A few months ago, we launched a collaboration project to explore 5G technology in the context of mining. Underground mines are hazardous and challenging environments, so remote control of machinery has a lot of potential to improve both productivity and safety. The mines also provide very interesting research challenges for communication networks!
Since project kick-off in August, we have been working with designing and planning the installation of a mobile test network inside the Boliden mine in Kankberg, north Sweden. Yesterday, we went underground to collect measurements and other input for the final stages of the design.
Our project is called PIMM – Pilot for Industrial Mobile Communication in Mining – and had its formal kick-off in August this year. It’s an industry pilot and research collaboration between Ericsson, ABB, Boliden, SICS Swedish ICT, TeliaSonera, Volvo Construction Equipment and Luleå University of Technology. You can read more about it on our project website.
The overall goal of the pilot is to improve productivity and safety in the mining industry, with solutions based on 5G enabling technologies. Remote control of heavy machinery underground is the most challenging of the use case we have selected – more specifically, we will remotely control a 30 ton wheel loader from Volvo CE, that handles ore in the Boliden operated Kankberg mine.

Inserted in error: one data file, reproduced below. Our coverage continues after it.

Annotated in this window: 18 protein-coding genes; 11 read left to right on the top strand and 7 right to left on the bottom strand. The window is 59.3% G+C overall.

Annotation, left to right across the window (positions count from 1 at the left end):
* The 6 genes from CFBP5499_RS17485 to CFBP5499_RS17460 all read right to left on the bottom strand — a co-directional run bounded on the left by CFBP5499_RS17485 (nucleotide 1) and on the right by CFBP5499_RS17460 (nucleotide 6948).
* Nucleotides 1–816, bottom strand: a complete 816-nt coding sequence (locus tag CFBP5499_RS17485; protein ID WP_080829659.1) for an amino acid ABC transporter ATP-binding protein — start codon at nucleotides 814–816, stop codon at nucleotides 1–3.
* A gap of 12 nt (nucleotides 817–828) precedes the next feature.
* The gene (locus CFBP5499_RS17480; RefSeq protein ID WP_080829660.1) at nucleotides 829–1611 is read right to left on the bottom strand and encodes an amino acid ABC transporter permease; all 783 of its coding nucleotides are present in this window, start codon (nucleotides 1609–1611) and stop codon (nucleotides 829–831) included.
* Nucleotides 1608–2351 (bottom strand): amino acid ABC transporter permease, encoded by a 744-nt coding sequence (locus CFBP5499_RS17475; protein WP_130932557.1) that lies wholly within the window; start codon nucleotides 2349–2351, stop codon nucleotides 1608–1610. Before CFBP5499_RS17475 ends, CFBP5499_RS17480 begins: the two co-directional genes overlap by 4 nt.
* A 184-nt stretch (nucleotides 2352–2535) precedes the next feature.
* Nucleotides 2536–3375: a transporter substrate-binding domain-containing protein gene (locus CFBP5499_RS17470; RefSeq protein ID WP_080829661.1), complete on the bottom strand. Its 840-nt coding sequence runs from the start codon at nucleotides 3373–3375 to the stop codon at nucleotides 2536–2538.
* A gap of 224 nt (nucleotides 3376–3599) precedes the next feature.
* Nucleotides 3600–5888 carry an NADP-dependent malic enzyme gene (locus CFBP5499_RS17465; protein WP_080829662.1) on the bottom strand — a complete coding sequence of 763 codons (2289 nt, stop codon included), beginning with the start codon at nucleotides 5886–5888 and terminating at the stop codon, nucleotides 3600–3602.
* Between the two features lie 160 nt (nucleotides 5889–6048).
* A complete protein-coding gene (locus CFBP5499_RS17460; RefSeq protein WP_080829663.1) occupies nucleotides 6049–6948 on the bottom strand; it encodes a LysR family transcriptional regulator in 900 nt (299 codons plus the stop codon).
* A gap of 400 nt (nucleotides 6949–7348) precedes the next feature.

Kankberg is one of the most advanced mines in the world, in terms of connectivity and automation, which makes it the perfect place to test out solutions of the future. Now we will bring in state-of-the-art, 5G enabling technology and do hands-on testing of our ideas and concepts.
So what are the concrete plans? We’ll roll out new radio infrastructure from Ericsson in the mine and connect it over fiber networks from Boliden and Telia to Telia’s mobile packet core network. For some tests, we have the option of using other core networks to support different mining applications with varying requirements. The Ericsson radio solution is based on the latest distributed radio network technology and will give excellent performance for many different services, also when moving around in the long underground tunnels.
The first site visit by the infrastructure team in PIMM was very much down to earth (!), trying to decide where to actually install the active antennas, in which cabinets to house the more sensitive equipment and in which cabinets to inter-connect the different networks [from each of the partners]. Experiencing the rough walls of the mine provided good understanding of how those will impact radio performance. The tunnels are narrow, so when vehicles move around, there is a risk they block the radio signal, which must also be considered.
The concrete walls are reinforced with metal flakes, so the radio propagation properties are interesting to investigate.
“After today’s visit, we know exactly how to inter-connect the fiber networks”, Michael from Telia and Stefan from Boliden agree.
Actual installation and integration will happen early 2016, and then functional and performance testing can start. The wheel loader will be brought down the mine a bit later (after some initial functional tests above ground), and at that point we will really challenge the performance of the new Kankberg infrastructure. Additional requirements on 5G to support industry transformation may be found. We’ll keep you posted on the developments!
Peter de Bruin
Master Researcher Ericsson